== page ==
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Seventeen-year-old Phil has felt like an outsider as long as he can remember. All Phil has ever known about his father is that he was Number Three on his mother’s long list—third in a series of affairs that have set Phil’s family even further apart from the critical townspeople across the river. As for his own sexuality, Phil doesn’t care what the neighbors will think; he’s just waiting for the right guy to come along. But Phil can’t remain a bystander forever. Not when he’s surrounded by his mother, Glass, who lives by her own rules and urges Phil to be equally strong; his sister, Dianne, who is abrupt and willful, with secrets to share; his uncle Gable, a restless mariner, defined by his scars; his best friend, Kat, who is generous but possessive. And finally, there is distant Nicholas, with whom Phil falls overwhelmingly in love—until he faces the ultimate betrayal and must finally find his worth . . . and place in the world. From the Hardcover edition.

The Center Of The World

Author: Thomas Van Essen
Editor: Other Press, LLC
ISBN: 1590515501
Size: 16,98 MB
Format: PDF, Kindle
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Alternating between nineteenth-century England and present-day New York, this is the story of renowned British painter J. M. W. Turner and his circle of patrons and lovers. It is also the story of Henry Leiden, a middle-aged family man with a troubled marriage and a dead-end job, who finds his life transformed by his discovery of Turner’s The Center of the World, a mesmerizing and unsettling painting of Helen of Troy that was thought to have been lost forever. This painting has such devastating erotic power that it was kept hidden for almost two centuries, and was even said to have been destroyed...until Henry stumbles upon it in a secret compartment at his summer home in the Adirondacks. Though he knows it is an object of immense value, the thought of parting with it is unbearable: Henry is transfixed by its revelation of a whole other world, one of transcendent light, joy, and possibility. Back in the nineteenth century, Turner struggles to create The Center of the World, his greatest painting, but a painting unlike anything he (or anyone else) has ever attempted. We meet his patron, Lord Egremont, an aristocrat in whose palatial home Turner talks freely about his art and his beliefs. We also meet Elizabeth Spencer, Egremont’s mistress and Turner’s muse, the model for his Helen. Meanwhile, in the present, Henry is relentlessly trailed by an unscrupulous art dealer determined to get his hands on the painting at any cost. Filled with sex, beauty, and love (of all kinds), this richly textured novel explores the intersection between art and eroticism.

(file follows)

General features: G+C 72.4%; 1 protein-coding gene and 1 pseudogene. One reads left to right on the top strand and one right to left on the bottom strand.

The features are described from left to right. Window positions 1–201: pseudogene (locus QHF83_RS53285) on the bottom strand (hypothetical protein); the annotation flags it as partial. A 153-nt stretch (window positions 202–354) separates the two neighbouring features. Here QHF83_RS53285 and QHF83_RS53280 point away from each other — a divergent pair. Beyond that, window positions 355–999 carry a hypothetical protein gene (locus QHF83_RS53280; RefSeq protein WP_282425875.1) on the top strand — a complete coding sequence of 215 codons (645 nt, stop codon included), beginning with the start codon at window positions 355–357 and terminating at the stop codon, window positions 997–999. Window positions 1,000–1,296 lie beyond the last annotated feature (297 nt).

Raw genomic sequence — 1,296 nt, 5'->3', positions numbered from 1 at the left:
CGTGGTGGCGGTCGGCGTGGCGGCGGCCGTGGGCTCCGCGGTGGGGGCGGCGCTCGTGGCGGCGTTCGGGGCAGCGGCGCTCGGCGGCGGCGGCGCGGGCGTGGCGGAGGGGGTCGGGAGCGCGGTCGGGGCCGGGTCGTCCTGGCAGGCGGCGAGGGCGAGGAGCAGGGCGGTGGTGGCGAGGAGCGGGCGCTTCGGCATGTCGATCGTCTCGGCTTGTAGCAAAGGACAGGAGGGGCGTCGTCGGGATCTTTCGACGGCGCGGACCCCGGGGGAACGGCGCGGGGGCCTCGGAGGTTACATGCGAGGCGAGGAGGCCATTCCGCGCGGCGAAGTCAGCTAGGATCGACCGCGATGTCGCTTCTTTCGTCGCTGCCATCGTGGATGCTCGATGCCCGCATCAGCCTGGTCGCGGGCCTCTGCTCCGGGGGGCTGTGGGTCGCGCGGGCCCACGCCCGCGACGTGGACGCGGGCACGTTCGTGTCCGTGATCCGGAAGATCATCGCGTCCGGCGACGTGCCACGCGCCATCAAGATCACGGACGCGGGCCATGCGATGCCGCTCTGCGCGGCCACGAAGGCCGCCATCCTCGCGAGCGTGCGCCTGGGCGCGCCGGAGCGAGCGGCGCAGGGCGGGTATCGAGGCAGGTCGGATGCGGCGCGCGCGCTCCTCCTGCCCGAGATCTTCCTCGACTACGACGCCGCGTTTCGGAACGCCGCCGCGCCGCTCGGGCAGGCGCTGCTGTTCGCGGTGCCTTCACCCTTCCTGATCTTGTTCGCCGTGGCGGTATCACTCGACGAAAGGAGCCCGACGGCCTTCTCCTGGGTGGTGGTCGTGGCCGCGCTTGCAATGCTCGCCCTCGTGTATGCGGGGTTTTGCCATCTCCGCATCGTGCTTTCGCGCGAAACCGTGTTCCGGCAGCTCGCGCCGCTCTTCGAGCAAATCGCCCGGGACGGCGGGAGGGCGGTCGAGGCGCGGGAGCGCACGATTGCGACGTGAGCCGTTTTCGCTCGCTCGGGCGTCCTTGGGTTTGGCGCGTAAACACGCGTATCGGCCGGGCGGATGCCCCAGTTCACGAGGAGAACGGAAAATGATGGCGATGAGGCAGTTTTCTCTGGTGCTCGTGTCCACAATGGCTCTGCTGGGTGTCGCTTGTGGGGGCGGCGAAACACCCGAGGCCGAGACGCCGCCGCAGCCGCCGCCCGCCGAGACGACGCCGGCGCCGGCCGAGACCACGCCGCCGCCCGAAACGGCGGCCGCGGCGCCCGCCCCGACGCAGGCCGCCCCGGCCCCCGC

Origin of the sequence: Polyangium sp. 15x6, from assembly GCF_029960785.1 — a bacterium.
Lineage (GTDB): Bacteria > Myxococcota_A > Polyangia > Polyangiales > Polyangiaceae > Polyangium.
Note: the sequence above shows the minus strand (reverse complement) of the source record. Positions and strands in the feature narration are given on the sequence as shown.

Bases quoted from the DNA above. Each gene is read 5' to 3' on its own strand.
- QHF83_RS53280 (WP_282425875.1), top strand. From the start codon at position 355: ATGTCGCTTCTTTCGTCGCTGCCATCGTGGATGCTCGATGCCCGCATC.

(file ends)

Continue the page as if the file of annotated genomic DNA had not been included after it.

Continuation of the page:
I Stand In The Center Of The Good

Author: Lawrence Abbott
Editor: U of Nebraska Press
ISBN: 9780803210370
Size: 10,80 MB
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What is Indian art? There have been many attempts to define it, but the so-called Santa Fe style of the 1930s?placid, two-dimensional depictions of traditional scenes?set the standard by which subsequent art by Native Americans would be judged. Art that radically challenged the stereotype?the work of Joe Herrera, Fritz Scholder, and T. C. Cannon, for example?met with resistance; questions were raised about its authenticity as Indian art. Today's Indian art has resoundingly overturned old preconceptions: here are cartoon figures in throbbing neon colors, "decorated" grocery bags, messages to America on the Spectacolor billboard in Times Square, delicate abstractions and cubist images, work that ranges from monotype and photography to mixed media and clay, from humor and biting commentary to quiet introspection. I Stand in the Center of Good, the first book of its kind, offers a forum for seventeen contemporary Native American artists to speak about the development of their art, their creative processes, how they define their art, and how it relates to their Indianness. The interviews are handsomely illustrated with works by the artists, who include Rick Glazer-Danay, Shan Goshorn, Hachivi Edgar Heap of Birds, Rick Hill, G. Peter Jemison, Michael Kabotie, Frank LaPena, Carm Little Turtle, Linda Lomahaftewa, George Longfish, Mario Martinez, Nora Naranjo-Morse, Jaune Quick-to-See Smith, Susan Stewart, Frank Tuttle, Kay WalkingStick, and Emmi Whitehorse.